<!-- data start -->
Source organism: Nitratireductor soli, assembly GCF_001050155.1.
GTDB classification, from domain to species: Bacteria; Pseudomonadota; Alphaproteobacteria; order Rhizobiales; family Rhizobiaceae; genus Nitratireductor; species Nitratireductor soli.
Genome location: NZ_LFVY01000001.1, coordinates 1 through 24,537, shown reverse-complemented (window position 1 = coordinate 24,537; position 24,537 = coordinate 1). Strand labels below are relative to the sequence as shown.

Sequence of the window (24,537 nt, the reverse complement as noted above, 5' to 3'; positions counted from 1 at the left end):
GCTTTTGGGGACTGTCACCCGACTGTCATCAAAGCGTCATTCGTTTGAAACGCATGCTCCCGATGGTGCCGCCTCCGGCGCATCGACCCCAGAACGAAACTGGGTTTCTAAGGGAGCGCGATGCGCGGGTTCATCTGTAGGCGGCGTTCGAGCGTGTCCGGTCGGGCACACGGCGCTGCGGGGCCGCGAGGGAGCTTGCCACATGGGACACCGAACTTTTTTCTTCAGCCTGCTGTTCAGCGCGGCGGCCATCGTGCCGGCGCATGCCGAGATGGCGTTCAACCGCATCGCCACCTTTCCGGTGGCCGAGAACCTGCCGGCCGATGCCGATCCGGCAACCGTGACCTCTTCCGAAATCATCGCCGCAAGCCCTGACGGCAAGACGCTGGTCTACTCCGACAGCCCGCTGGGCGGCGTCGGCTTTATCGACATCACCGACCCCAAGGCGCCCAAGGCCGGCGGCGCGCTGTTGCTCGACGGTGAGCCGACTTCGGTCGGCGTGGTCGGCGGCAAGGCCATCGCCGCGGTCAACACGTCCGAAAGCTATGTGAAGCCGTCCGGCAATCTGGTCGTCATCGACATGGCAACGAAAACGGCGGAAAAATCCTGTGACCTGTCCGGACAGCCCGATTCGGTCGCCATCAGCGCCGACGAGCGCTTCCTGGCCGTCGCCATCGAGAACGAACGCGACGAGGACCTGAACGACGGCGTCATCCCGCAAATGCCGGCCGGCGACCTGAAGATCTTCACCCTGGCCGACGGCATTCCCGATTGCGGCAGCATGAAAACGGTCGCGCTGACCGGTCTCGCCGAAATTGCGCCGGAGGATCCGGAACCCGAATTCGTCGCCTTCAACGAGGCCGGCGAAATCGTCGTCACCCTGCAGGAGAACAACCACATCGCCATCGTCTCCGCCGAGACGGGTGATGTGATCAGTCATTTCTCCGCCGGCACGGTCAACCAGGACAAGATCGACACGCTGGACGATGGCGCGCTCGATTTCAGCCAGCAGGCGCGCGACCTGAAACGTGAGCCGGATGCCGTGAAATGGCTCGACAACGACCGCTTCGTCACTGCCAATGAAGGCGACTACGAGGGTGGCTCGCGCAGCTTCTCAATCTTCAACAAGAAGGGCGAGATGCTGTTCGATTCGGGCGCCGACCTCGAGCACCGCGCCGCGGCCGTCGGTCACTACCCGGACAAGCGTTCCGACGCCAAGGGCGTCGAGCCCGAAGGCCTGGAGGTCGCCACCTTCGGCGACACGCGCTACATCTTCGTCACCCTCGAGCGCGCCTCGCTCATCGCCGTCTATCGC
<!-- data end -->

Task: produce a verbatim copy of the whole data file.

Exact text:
Source organism: Nitratireductor soli, assembly GCF_001050155.1.
GTDB classification, from domain to species: Bacteria; Pseudomonadota; Alphaproteobacteria; order Rhizobiales; family Rhizobiaceae; genus Nitratireductor; species Nitratireductor soli.
Genome location: NZ_LFVY01000001.1, coordinates 1 through 24,537, shown reverse-complemented (window position 1 = coordinate 24,537; position 24,537 = coordinate 1). Strand labels below are relative to the sequence as shown.

Sequence of the window (24,537 nt, the reverse complement as noted above, 5' to 3'; positions counted from 1 at the left end):
GCTTTTGGGGACTGTCACCCGACTGTCATCAAAGCGTCATTCGTTTGAAACGCATGCTCCCGATGGTGCCGCCTCCGGCGCATCGACCCCAGAACGAAACTGGGTTTCTAAGGGAGCGCGATGCGCGGGTTCATCTGTAGGCGGCGTTCGAGCGTGTCCGGTCGGGCACACGGCGCTGCGGGGCCGCGAGGGAGCTTGCCACATGGGACACCGAACTTTTTTCTTCAGCCTGCTGTTCAGCGCGGCGGCCATCGTGCCGGCGCATGCCGAGATGGCGTTCAACCGCATCGCCACCTTTCCGGTGGCCGAGAACCTGCCGGCCGATGCCGATCCGGCAACCGTGACCTCTTCCGAAATCATCGCCGCAAGCCCTGACGGCAAGACGCTGGTCTACTCCGACAGCCCGCTGGGCGGCGTCGGCTTTATCGACATCACCGACCCCAAGGCGCCCAAGGCCGGCGGCGCGCTGTTGCTCGACGGTGAGCCGACTTCGGTCGGCGTGGTCGGCGGCAAGGCCATCGCCGCGGTCAACACGTCCGAAAGCTATGTGAAGCCGTCCGGCAATCTGGTCGTCATCGACATGGCAACGAAAACGGCGGAAAAATCCTGTGACCTGTCCGGACAGCCCGATTCGGTCGCCATCAGCGCCGACGAGCGCTTCCTGGCCGTCGCCATCGAGAACGAACGCGACGAGGACCTGAACGACGGCGTCATCCCGCAAATGCCGGCCGGCGACCTGAAGATCTTCACCCTGGCCGACGGCATTCCCGATTGCGGCAGCATGAAAACGGTCGCGCTGACCGGTCTCGCCGAAATTGCGCCGGAGGATCCGGAACCCGAATTCGTCGCCTTCAACGAGGCCGGCGAAATCGTCGTCACCCTGCAGGAGAACAACCACATCGCCATCGTCTCCGCCGAGACGGGTGATGTGATCAGTCATTTCTCCGCCGGCACGGTCAACCAGGACAAGATCGACACGCTGGACGATGGCGCGCTCGATTTCAGCCAGCAGGCGCGCGACCTGAAACGTGAGCCGGATGCCGTGAAATGGCTCGACAACGACCGCTTCGTCACTGCCAATGAAGGCGACTACGAGGGTGGCTCGCGCAGCTTCTCAATCTTCAACAAGAAGGGCGAGATGCTGTTCGATTCGGGCGCCGACCTCGAGCACCGCGCCGCGGCCGTCGGTCACTACCCGGACAAGCGTTCCGACGCCAAGGGCGTCGAGCCCGAAGGCCTGGAGGTCGCCACCTTCGGCGACACGCGCTACATCTTCGTCACCCTCGAGCGCGCCTCGCTCATCGCCGTCTATCGC